Sunday, January 19, 2014

2008 Joseph Phelps Insignia, after the wait


Everyone got a little pour -- let's see, that makes fourteen people, or was it fifteen? -- and the wine flowed black-purple into our glasses. It was like eating a bottle full of fruit, but fruit strong enough, as my grandmother used to say about some coffee, "to stand up and walk down your throat." Dry-shod, I might add.


And then after the little crackers and the cheeses and the spinach bites and the pickle-and-beef rollups and the pasta Bolognese and the bruschetta and the cookies and the cakes and pies and the wines and the ancillary birthday champagne, we all tottered out into the cold under the twinkling stars (my, Orion is a big constellation) and drove home. Giving thanks.

"It was a pre-Christian force which drove them all into agreement upon the twenty-fifth of December. Just as they wisely took the Christmas tree from the Roman Saturnalia, so they took the date of their festival from the universal pre-Christian festival of the winter solstice, Yule, when mankind celebrated the triumph of the sun over the powers of darkness, when the night begins to decrease and the day to increase, when the year turns, and hope is born again because the worst is over. No more suitably symbolic moment could have been chosen for a festival of faith, goodwill, and joy.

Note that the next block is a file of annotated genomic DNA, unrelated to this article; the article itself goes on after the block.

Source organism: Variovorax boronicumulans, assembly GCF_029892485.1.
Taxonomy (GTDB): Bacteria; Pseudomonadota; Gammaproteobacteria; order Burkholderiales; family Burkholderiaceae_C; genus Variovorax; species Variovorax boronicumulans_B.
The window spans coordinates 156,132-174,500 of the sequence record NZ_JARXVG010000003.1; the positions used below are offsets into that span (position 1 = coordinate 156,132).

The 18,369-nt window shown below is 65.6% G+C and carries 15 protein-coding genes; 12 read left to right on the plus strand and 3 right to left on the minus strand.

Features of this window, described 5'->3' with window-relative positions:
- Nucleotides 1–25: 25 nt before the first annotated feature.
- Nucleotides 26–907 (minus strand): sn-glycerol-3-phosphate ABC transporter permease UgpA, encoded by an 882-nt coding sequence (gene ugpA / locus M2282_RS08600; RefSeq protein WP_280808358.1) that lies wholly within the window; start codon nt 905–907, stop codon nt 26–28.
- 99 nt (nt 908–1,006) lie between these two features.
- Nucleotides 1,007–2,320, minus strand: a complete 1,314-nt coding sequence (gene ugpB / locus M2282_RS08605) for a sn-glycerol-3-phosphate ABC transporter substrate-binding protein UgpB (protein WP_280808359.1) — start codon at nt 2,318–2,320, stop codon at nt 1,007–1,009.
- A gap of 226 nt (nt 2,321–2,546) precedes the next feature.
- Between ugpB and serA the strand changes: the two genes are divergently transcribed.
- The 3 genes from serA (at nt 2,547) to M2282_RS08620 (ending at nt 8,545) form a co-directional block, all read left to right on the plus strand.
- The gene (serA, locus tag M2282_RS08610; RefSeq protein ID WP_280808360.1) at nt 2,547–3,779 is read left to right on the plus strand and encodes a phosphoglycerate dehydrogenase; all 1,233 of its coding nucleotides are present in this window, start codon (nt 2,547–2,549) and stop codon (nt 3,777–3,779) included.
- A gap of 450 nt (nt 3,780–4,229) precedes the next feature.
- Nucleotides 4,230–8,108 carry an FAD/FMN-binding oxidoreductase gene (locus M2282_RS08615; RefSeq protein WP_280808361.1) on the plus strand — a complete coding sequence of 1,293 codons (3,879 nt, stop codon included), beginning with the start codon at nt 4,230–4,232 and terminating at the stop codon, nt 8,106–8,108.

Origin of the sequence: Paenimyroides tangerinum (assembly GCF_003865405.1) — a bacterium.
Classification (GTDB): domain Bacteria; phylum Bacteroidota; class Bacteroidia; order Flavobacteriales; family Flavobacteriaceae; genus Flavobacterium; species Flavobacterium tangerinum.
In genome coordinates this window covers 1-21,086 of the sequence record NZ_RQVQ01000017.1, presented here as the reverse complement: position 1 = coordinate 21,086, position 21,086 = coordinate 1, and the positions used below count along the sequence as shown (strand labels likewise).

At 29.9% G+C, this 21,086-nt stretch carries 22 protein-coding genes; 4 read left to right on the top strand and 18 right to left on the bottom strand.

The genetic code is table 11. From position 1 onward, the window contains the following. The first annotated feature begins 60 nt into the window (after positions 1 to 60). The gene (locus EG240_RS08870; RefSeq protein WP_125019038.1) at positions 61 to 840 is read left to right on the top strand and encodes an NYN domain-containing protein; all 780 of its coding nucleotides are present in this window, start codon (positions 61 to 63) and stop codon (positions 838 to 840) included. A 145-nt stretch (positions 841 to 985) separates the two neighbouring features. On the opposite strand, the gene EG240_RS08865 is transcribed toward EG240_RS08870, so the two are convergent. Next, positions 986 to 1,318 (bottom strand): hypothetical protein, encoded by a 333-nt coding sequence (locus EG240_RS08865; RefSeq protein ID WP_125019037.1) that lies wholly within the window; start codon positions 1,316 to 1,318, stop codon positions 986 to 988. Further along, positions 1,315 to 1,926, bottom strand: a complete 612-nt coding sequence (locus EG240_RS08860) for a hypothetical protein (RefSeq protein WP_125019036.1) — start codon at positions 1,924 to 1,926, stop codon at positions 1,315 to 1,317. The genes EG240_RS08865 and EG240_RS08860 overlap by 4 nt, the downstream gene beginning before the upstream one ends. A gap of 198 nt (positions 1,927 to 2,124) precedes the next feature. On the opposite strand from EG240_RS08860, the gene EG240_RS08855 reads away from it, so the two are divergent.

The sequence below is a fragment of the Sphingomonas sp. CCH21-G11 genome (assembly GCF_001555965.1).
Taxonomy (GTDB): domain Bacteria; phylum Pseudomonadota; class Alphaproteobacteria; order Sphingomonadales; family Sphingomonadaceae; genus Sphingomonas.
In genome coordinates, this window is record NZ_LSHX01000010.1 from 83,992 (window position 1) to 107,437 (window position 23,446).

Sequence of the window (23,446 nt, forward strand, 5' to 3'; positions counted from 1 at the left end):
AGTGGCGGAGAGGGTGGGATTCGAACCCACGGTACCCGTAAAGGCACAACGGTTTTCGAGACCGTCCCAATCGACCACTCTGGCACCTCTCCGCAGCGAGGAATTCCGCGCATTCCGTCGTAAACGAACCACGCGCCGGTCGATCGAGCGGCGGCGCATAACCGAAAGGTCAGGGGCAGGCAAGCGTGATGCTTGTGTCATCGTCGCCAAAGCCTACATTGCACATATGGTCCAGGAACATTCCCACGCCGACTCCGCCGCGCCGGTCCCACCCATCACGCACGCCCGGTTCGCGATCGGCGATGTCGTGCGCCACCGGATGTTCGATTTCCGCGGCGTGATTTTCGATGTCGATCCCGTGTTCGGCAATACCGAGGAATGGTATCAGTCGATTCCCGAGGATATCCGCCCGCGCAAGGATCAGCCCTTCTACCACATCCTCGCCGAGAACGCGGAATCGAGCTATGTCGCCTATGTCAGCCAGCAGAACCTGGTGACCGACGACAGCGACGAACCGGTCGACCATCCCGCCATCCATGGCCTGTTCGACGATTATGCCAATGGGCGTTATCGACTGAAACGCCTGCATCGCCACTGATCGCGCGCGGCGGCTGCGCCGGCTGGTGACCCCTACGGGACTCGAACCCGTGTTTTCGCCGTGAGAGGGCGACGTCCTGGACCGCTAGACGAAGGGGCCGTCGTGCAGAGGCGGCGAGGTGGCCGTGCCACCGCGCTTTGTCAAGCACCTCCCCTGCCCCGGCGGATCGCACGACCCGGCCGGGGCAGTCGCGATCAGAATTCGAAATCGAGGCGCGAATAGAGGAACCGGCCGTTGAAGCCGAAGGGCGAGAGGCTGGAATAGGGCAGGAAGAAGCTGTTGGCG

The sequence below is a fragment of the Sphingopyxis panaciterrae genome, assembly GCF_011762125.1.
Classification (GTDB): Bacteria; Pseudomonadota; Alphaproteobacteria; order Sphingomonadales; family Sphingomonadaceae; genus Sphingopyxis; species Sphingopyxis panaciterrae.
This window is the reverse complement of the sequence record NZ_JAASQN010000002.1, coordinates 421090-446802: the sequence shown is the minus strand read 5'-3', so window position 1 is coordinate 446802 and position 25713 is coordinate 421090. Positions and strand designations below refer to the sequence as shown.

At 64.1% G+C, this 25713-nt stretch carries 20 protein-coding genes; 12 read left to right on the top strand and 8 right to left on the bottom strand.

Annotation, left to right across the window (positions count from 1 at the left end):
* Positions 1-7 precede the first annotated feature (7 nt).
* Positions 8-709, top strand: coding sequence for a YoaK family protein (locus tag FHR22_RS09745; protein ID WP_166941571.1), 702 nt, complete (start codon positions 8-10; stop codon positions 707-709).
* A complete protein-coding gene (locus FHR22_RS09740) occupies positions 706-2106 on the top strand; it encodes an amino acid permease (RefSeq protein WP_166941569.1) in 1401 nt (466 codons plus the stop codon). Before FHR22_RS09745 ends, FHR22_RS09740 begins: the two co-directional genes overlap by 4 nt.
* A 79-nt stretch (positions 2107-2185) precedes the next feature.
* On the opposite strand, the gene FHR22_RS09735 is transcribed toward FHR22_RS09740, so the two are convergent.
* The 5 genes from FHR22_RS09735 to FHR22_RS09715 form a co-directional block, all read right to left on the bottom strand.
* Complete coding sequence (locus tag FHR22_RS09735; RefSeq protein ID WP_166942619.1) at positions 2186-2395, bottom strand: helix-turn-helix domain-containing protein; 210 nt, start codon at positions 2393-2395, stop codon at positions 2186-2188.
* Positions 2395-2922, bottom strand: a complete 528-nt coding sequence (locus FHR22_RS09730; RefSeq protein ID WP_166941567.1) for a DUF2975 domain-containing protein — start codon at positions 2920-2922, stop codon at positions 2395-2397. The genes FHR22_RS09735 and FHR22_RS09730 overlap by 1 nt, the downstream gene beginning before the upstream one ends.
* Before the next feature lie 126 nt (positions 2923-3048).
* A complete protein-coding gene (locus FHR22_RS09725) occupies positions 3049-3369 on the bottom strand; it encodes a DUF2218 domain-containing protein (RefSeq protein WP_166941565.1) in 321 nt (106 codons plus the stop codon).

"And the appositeness of the moment is just as perfect in this era of light and central heating, as it was in the era of Virgil, who, by the way, described a Christmas tree. We shall say this year, with exactly the same accents of relief and hope as our pagan ancestors used, and as the woaded savage used: 'The days will begin to lengthen now!' " -- Arnold Bennett, The Feast of St. Friend (1911)

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